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As firms warn over rising costs

Mackay urged to respond to outcry over business rates

Derek Mackay
Derek Mackay: call to respond

Finance secretary Derek Mackay has been urged to respond to a growing outcry over the hike in business rates.

Several sectors have complained about the impact of the recent revaluation, which has resulted in some businesses paying more than double their current taxation and warning they could be forced to close.

Most business premises in Scotland have been reassessed, including shops, offices, warehouses and factories.

The Scottish Conservatives today said they want Mr Mackay to give a statement when MSPs return next week.

So far First Minister Nicola Sturgeon has said there would be an opportunity for individual businesses to appeal.

Scottish Conservative leader Ruth Davidson said: “This revaluation could see businesses across the country going under, it’s as simple as that. If that’s not cause for the SNP government to act, I don’t know what is.

“While Nicola Sturgeon obsesses with Brexit and independence, Scottish companies large and small are staring down the barrel of a gun.

“This revaluation is threatening jobs and the wider economy, and needs to be addressed as a matter of urgency.”

Scottish Conservative shadow finance secretary Murdo Fraser added: “This is fast becoming a crisis for businesses the length and breadth of the country.

“Many say they face closure, while others are being forced to hike their prices to cover these increased costs.

“This is not an acceptable state of affairs, and we need to know what Scotland’s finance secretary intends to do about this.

“It’s time for the SNP to prove it’s not an anti-business government and take some meaningful action to help these businesses which are the lifeblood of our economy.”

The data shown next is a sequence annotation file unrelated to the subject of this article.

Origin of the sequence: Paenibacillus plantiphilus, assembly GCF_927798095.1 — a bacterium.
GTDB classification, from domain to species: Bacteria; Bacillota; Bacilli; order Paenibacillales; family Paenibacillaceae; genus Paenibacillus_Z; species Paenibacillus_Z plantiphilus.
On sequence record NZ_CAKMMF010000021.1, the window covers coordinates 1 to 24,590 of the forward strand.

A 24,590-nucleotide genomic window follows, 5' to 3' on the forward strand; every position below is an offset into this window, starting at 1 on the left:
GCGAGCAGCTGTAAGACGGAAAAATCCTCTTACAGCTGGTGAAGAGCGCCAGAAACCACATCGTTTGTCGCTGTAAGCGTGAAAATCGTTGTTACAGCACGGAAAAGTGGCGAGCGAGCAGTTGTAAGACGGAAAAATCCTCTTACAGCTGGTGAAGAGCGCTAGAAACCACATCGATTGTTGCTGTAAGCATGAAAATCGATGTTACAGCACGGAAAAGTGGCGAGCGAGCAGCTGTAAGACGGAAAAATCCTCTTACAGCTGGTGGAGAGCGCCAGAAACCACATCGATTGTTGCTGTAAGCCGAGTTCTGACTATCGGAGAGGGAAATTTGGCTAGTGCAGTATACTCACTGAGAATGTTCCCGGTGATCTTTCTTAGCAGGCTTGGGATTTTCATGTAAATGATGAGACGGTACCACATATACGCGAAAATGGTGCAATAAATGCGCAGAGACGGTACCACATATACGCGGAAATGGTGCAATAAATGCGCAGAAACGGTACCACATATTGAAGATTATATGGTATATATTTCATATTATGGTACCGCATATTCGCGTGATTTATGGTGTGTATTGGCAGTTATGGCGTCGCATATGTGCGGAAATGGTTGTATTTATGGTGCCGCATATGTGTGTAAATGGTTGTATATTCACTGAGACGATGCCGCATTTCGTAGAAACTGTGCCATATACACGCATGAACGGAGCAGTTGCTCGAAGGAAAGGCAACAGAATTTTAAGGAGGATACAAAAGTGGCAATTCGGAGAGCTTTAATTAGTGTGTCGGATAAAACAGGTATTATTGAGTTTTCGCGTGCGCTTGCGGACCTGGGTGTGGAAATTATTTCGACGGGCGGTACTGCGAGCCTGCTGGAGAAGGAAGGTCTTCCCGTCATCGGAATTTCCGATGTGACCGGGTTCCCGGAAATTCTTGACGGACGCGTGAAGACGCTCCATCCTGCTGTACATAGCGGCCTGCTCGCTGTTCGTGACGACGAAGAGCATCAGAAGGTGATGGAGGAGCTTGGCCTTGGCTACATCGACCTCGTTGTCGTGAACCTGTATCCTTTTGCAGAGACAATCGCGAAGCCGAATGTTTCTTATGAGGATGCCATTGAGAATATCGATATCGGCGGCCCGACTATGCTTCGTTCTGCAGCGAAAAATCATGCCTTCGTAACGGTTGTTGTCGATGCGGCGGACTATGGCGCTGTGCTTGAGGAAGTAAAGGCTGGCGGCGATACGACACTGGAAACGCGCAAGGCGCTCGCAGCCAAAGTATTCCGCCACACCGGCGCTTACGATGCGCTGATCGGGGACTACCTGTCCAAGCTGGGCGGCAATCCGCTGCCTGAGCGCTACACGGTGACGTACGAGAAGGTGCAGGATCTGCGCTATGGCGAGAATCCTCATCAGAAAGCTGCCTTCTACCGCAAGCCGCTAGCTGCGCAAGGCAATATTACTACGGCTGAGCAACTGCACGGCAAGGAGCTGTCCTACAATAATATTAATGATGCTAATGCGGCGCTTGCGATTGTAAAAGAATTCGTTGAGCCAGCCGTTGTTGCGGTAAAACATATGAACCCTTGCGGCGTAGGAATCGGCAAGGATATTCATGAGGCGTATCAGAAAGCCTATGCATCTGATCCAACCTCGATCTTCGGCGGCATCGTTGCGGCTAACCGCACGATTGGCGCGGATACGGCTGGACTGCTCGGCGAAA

Last September 13 of Scotland’s business organisations called on to reverse the decision to double a supplementary business rates charge.

The increase in the Large Business Supplement from 1.3p to 2.6p will add £62 million to the annual costs of running businesses in Scotland.

Even public bodies have been hit. The Southern General in Glasgow will see its rates bill rocket by 50% to more than £22m, while Network Rail’s bill will jump 45% to £47m.

Earlier this month an SNP branch was forced to switch its regular meetings at a local hotel because it could not afford an increase in the cost – caused by the party’s own hike in business rates.

Mr Mackay responded in the Scottish Budget by announcing an expansion of the Small Business Bonus Scheme, raising the eligibility threshold for 100% relief to a rateable value of £15,000. This lifted 100,000 properties out of rates altogether, generating a saving of up to £6,990 per property.

However, David Lonsdale director of the Scottish Retail Consortium, said three-quarters of retail jobs are in businesses which receive no rates relief.

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